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Saturday, May 8, 2021

Simple Joys: Christopher Wheeldon’s Alice’s Adventures in Wonderland

Lauren Cuthbertson and Federico Bonelli in the Royal Opera House's 2017 production of  Christopher Wheeldon’s Alice’s Adventures in Wonderland. (Photo: Andrej Uspenski/ROH)

One could spend years looking at all the dramatic adaptations of Lewis Carroll’s nonsense masterpiece Alice’s Adventures in Wonderland. His tale of a girl who’s either too big or too small, who tries to follow the rules even as they keep changing without reason or purpose, seems pretty much like childhood as I remember it (any kid who’s stood under an amusement park attraction’s height-limit sign only to be told they’re too short to ride knows exactly how Alice feels), so it’s no wonder this 150-year-old tale has remained a favorite of children and adults, and why it’s been retold in so many different renderings. Many also include elements of Carroll’s equally well-known sequel Through the Looking Glass, even though the only characters the two books have in common are Alice and her cat Dinah. Wonderland and Looking-Glass Land have separate denizens and different rules and guiding principles, as much as nonsense can be said to have such things. A deck of cards rules Wonderland while the game of chess and the mirror-inspired idea of oppositeness permeate Looking-Glass Land, but adaptors across the globe have felt free to mix and match elements from both. Some of these variations are abject failures; I would include the 1951 Disney cartoon, with its flat, unimaginative look and dull protagonist – Disney’s inadequacy at portraying young girls and women is one trend that’s lasted – and the 1933 Paramount Studios version, which features everyone who ever set foot on the lot and surprisingly ugly sets and costumes. Others are weird successes of a kind: the Czech animator Jan ┼ávankmajer’s creepy and fascinating Alice from 1988; Tim Burton’s overblown 2010 Alice in Wonderland, which nevertheless has a distinctive look and very good performances from Johnny Depp, Helena Bonham Carter, and Crispin Glover. A surprisingly funny 1949 British movie with Carol Marsh as Alice and stop-motion puppets designed by Lou Bunin was suppressed for years in the U.S. by Disney, unsurprisingly. There have also been a number of television dramatizations, including a 1983 Great Performances broadcast that features a lovely performance by Richard Burton as the White Knight and a horrendous one by his daughter Kate as a bitter and sarcastic Alice, and a rather inert 1955 production with Elsa Lanchester and Eva Le Gallienne as the Red and White Queens. But I’ve never seen an adaptation that fully captures and expands upon the realms Carroll created. Until now.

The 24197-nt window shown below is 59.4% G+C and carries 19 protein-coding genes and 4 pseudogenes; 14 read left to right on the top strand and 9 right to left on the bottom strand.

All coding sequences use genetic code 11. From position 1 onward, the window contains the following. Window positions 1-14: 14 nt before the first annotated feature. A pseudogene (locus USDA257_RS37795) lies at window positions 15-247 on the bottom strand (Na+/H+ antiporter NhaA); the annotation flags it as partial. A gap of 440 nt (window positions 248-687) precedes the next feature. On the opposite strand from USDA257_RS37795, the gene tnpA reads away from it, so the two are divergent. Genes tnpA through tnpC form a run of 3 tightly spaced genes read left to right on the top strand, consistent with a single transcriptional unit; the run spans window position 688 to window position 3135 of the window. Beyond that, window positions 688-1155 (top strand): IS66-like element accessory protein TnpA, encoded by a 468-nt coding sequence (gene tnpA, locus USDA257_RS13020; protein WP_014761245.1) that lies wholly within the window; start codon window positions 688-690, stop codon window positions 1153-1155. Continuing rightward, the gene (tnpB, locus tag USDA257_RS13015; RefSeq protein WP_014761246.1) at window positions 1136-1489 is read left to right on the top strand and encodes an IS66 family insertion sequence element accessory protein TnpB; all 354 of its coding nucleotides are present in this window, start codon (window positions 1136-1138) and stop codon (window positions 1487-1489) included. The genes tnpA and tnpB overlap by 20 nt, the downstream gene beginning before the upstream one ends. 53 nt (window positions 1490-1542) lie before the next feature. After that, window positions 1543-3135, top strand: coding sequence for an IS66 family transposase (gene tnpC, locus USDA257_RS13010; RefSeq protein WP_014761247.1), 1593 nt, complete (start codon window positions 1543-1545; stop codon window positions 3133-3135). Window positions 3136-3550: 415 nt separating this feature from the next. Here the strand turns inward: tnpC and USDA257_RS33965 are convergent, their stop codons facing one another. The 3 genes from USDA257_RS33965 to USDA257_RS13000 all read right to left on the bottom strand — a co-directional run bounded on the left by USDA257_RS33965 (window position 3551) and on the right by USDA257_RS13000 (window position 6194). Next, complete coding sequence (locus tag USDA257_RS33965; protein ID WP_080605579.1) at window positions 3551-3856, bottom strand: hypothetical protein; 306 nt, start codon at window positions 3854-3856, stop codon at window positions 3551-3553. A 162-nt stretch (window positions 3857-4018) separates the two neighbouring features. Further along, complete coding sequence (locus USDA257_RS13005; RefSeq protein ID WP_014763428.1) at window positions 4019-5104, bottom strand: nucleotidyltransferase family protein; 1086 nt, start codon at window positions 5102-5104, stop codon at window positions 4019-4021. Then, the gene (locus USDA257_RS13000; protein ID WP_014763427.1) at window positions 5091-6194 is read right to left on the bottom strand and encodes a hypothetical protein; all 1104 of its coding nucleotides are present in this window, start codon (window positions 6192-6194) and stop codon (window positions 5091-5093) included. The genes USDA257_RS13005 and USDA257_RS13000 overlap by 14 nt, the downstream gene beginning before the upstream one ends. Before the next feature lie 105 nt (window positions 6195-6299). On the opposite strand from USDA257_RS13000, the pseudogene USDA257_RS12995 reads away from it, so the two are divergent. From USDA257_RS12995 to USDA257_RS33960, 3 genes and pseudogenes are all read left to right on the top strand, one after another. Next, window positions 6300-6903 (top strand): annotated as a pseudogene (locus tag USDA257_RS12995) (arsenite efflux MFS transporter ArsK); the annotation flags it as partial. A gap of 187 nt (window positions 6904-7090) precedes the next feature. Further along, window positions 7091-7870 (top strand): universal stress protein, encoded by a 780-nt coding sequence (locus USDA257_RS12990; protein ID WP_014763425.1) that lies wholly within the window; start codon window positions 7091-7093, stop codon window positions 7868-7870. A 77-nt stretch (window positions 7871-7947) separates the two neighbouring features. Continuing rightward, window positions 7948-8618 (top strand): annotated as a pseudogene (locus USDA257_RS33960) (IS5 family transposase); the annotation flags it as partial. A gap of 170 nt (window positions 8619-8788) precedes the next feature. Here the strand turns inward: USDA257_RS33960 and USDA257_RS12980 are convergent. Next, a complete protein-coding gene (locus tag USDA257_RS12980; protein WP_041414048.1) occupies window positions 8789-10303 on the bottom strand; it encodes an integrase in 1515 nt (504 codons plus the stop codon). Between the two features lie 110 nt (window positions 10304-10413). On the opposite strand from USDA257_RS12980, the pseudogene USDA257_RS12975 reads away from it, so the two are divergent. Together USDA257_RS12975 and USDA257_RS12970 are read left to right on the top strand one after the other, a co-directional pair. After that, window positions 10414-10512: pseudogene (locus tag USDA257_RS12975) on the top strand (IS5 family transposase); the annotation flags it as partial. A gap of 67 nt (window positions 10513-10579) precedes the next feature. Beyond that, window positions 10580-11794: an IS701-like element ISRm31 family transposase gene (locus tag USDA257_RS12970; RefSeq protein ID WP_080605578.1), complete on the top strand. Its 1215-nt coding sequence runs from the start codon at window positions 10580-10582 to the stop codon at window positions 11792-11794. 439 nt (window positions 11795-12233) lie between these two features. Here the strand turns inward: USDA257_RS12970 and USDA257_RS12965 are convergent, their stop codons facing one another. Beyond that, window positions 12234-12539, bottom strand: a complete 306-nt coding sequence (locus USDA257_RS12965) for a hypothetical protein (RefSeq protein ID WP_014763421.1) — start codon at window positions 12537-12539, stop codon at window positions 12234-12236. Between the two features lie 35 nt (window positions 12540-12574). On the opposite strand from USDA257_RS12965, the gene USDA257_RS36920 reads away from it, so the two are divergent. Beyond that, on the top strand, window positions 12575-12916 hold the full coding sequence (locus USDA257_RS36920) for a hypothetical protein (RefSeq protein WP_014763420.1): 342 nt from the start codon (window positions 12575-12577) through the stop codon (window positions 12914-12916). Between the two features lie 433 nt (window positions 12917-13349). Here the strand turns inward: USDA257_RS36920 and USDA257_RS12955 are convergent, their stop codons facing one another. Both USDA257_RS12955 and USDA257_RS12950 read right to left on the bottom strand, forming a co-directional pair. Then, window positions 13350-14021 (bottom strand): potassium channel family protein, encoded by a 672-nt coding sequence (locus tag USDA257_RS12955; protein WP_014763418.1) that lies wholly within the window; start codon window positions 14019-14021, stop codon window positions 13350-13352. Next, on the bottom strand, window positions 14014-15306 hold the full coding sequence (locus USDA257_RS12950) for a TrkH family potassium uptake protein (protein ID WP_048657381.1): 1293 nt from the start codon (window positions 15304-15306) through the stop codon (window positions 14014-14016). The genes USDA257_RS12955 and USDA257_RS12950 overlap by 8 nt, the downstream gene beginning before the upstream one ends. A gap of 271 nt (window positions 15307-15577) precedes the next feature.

Monday, May 3, 2021

George Segal, 1934-2021

George Segal in Who’s Afraid of Virginia Woolf? (1966).

When George Segal died at eighty-seven on March 23, most people would have recognized him as the co-star of the hit TV sitcoms The Goldbergs (which began in 2013 and is still running) and Just Shoot Me! (1997-2003). The long second act of his career, beginning around 1987, unfolded almost entirely on the small screen; his occasional movie appearances were in supporting roles in undistinguished pictures. But between the mid-sixties and the mid-seventies he was a force to be reckoned with. Strikingly handsome, charismatic, with an infectious warmth, he was groomed initially for romantic leading-man roles. The first picture he had a significant role in was Stanley Kramer’s 1965 Ship of Fools, though the movie was idiotic and the part – a painter chafing against the possessiveness of his well-heeled girlfriend (Elizabeth Ashley) – was wan and underwritten. But in King Rat (released the same year), cast as Corporal King, a scavenger in the officers’ section of a Japanese POW camp, he commanded the screen, and it was obvious that he had far more to offer than looks and charm. King was the kind of part a young Clark Gable would have played, but Gable would have made sure to make the character likable; Segal doesn’t, and the writer-director, Bryan Forbes (adapting a James Clavell novel), allows him some complicated scenes and reserves of mystery. His exchanges with James Fox as a British officer who forges an unexpected friendship with King are the emotional core of the film.